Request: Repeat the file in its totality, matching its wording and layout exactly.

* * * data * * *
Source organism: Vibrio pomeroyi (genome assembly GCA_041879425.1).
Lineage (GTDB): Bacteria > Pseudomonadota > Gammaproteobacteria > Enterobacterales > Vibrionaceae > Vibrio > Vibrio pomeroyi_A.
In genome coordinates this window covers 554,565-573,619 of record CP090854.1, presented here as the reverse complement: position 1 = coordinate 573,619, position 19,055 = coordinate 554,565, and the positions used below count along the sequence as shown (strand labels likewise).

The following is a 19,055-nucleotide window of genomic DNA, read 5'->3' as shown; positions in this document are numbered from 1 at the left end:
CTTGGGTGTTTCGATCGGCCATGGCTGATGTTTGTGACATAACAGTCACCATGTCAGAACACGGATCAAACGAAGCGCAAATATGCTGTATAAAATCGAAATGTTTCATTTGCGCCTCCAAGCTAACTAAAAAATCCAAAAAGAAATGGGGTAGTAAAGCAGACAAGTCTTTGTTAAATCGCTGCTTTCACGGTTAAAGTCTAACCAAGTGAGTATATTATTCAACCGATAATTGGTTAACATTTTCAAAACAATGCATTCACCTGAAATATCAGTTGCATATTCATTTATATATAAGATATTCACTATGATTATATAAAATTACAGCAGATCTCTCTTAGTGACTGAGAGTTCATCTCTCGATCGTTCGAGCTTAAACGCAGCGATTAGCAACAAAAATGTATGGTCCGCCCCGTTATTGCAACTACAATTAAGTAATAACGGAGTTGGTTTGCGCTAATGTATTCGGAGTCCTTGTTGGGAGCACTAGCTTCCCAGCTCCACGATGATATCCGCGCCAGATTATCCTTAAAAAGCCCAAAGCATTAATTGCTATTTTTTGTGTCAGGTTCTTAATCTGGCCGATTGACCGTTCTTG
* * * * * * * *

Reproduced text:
Source organism: Vibrio pomeroyi (genome assembly GCA_041879425.1).
Lineage (GTDB): Bacteria > Pseudomonadota > Gammaproteobacteria > Enterobacterales > Vibrionaceae > Vibrio > Vibrio pomeroyi_A.
In genome coordinates this window covers 554,565-573,619 of record CP090854.1, presented here as the reverse complement: position 1 = coordinate 573,619, position 19,055 = coordinate 554,565, and the positions used below count along the sequence as shown (strand labels likewise).

The following is a 19,055-nucleotide window of genomic DNA, read 5'->3' as shown; positions in this document are numbered from 1 at the left end:
CTTGGGTGTTTCGATCGGCCATGGCTGATGTTTGTGACATAACAGTCACCATGTCAGAACACGGATCAAACGAAGCGCAAATATGCTGTATAAAATCGAAATGTTTCATTTGCGCCTCCAAGCTAACTAAAAAATCCAAAAAGAAATGGGGTAGTAAAGCAGACAAGTCTTTGTTAAATCGCTGCTTTCACGGTTAAAGTCTAACCAAGTGAGTATATTATTCAACCGATAATTGGTTAACATTTTCAAAACAATGCATTCACCTGAAATATCAGTTGCATATTCATTTATATATAAGATATTCACTATGATTATATAAAATTACAGCAGATCTCTCTTAGTGACTGAGAGTTCATCTCTCGATCGTTCGAGCTTAAACGCAGCGATTAGCAACAAAAATGTATGGTCCGCCCCGTTATTGCAACTACAATTAAGTAATAACGGAGTTGGTTTGCGCTAATGTATTCGGAGTCCTTGTTGGGAGCACTAGCTTCCCAGCTCCACGATGATATCCGCGCCAGATTATCCTTAAAAAGCCCAAAGCATTAATTGCTATTTTTTGTGTCAGGTTCTTAATCTGGCCGATTGACCGTTCTTG